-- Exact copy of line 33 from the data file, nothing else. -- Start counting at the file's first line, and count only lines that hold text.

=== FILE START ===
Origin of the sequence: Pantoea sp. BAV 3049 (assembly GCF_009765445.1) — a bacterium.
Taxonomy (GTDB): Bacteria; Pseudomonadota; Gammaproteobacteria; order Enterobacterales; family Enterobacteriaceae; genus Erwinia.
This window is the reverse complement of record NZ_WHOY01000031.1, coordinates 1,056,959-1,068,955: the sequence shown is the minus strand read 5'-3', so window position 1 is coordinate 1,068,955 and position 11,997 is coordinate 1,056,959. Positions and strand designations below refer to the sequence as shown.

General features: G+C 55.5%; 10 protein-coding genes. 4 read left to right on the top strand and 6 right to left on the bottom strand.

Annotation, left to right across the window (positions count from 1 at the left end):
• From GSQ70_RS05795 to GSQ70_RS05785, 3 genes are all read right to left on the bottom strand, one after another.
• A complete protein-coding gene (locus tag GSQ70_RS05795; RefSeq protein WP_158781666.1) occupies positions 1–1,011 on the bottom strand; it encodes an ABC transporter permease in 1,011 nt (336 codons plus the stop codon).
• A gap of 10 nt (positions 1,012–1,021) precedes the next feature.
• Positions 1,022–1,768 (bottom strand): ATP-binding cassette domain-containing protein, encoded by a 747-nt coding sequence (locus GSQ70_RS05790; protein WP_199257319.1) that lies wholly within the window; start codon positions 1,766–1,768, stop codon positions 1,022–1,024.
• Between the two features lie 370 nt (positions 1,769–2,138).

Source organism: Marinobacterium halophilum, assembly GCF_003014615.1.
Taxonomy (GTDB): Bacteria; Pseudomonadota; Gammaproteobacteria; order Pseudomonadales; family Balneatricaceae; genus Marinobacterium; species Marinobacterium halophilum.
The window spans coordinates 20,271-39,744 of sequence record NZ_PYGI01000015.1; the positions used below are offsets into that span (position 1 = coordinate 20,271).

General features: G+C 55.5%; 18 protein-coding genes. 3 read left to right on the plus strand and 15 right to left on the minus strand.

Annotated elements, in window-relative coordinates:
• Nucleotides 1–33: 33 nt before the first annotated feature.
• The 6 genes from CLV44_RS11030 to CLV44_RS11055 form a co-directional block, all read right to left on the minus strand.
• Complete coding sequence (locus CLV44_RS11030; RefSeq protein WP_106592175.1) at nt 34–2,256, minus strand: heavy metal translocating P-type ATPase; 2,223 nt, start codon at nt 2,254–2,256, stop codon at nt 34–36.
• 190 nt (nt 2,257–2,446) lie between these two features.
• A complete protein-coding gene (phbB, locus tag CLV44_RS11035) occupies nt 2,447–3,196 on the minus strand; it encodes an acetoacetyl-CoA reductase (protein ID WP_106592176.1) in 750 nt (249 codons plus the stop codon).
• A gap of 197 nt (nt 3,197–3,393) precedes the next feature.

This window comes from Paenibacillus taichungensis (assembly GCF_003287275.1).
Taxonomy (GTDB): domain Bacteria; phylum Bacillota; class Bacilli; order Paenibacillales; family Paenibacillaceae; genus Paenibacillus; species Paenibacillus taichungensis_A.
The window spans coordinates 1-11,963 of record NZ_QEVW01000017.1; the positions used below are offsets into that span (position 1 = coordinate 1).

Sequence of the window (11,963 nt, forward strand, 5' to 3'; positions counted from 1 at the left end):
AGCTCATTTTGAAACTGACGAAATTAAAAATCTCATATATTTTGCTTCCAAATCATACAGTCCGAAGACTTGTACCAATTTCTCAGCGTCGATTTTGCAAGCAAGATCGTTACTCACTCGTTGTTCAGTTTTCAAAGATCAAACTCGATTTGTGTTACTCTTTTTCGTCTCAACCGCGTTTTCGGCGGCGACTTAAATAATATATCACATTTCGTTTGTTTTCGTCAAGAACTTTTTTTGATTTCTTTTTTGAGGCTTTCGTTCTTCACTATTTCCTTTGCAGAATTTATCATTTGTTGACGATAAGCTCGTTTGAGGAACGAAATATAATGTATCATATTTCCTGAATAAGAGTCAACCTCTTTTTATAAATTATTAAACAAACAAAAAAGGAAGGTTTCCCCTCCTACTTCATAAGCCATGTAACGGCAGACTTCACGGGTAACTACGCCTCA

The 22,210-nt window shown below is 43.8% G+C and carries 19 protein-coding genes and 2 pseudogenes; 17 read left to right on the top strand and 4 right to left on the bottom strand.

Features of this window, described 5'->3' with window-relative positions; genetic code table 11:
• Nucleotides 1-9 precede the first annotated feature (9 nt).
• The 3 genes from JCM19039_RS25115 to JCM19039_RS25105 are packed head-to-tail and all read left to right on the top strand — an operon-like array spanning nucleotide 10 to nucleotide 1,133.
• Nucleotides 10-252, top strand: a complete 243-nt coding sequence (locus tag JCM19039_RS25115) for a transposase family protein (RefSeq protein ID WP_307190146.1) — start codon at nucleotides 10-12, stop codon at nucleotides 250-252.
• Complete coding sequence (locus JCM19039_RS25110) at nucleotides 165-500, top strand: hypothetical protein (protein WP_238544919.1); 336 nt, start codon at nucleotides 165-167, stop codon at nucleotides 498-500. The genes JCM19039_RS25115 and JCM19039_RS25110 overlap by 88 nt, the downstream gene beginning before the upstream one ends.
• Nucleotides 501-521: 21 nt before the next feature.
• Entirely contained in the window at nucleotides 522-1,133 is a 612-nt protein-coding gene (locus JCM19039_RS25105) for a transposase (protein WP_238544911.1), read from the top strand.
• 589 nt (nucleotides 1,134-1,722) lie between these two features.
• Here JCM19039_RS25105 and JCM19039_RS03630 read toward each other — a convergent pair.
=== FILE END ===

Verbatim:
• Nucleotides 501-521: 21 nt before the next feature.